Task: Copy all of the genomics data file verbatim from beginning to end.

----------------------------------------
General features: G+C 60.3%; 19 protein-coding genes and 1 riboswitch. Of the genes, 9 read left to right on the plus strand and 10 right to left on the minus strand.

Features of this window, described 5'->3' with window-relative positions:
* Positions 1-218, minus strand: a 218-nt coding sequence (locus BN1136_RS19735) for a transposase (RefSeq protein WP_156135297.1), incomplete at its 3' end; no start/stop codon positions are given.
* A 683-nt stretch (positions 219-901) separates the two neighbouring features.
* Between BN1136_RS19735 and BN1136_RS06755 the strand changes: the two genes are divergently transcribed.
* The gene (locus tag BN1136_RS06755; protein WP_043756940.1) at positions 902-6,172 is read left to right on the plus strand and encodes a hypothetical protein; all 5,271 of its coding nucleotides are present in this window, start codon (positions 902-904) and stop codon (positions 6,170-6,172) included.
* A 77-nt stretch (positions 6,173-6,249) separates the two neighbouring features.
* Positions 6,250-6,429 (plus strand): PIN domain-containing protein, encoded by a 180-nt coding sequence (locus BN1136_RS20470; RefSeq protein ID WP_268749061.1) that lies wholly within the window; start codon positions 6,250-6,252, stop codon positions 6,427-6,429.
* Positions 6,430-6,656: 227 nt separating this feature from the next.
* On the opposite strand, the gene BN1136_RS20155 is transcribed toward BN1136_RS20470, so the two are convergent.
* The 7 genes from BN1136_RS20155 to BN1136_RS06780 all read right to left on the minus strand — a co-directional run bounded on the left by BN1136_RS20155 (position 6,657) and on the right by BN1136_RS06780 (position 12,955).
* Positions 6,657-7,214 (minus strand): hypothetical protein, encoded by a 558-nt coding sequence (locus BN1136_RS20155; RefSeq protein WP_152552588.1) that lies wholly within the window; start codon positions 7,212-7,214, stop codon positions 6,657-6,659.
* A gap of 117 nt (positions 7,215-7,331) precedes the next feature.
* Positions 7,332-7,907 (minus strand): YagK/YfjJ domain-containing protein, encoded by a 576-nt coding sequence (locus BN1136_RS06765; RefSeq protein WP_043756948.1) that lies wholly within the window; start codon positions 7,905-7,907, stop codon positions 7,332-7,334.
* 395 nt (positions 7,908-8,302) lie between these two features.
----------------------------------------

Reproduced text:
General features: G+C 60.3%; 19 protein-coding genes and 1 riboswitch. Of the genes, 9 read left to right on the plus strand and 10 right to left on the minus strand.

Features of this window, described 5'->3' with window-relative positions:
* Positions 1-218, minus strand: a 218-nt coding sequence (locus BN1136_RS19735) for a transposase (RefSeq protein WP_156135297.1), incomplete at its 3' end; no start/stop codon positions are given.
* A 683-nt stretch (positions 219-901) separates the two neighbouring features.
* Between BN1136_RS19735 and BN1136_RS06755 the strand changes: the two genes are divergently transcribed.
* The gene (locus tag BN1136_RS06755; protein WP_043756940.1) at positions 902-6,172 is read left to right on the plus strand and encodes a hypothetical protein; all 5,271 of its coding nucleotides are present in this window, start codon (positions 902-904) and stop codon (positions 6,170-6,172) included.
* A 77-nt stretch (positions 6,173-6,249) separates the two neighbouring features.
* Positions 6,250-6,429 (plus strand): PIN domain-containing protein, encoded by a 180-nt coding sequence (locus BN1136_RS20470; RefSeq protein ID WP_268749061.1) that lies wholly within the window; start codon positions 6,250-6,252, stop codon positions 6,427-6,429.
* Positions 6,430-6,656: 227 nt separating this feature from the next.
* On the opposite strand, the gene BN1136_RS20155 is transcribed toward BN1136_RS20470, so the two are convergent.
* The 7 genes from BN1136_RS20155 to BN1136_RS06780 all read right to left on the minus strand — a co-directional run bounded on the left by BN1136_RS20155 (position 6,657) and on the right by BN1136_RS06780 (position 12,955).
* Positions 6,657-7,214 (minus strand): hypothetical protein, encoded by a 558-nt coding sequence (locus BN1136_RS20155; RefSeq protein WP_152552588.1) that lies wholly within the window; start codon positions 7,212-7,214, stop codon positions 6,657-6,659.
* A gap of 117 nt (positions 7,215-7,331) precedes the next feature.
* Positions 7,332-7,907 (minus strand): YagK/YfjJ domain-containing protein, encoded by a 576-nt coding sequence (locus BN1136_RS06765; RefSeq protein WP_043756948.1) that lies wholly within the window; start codon positions 7,905-7,907, stop codon positions 7,332-7,334.
* 395 nt (positions 7,908-8,302) lie between these two features.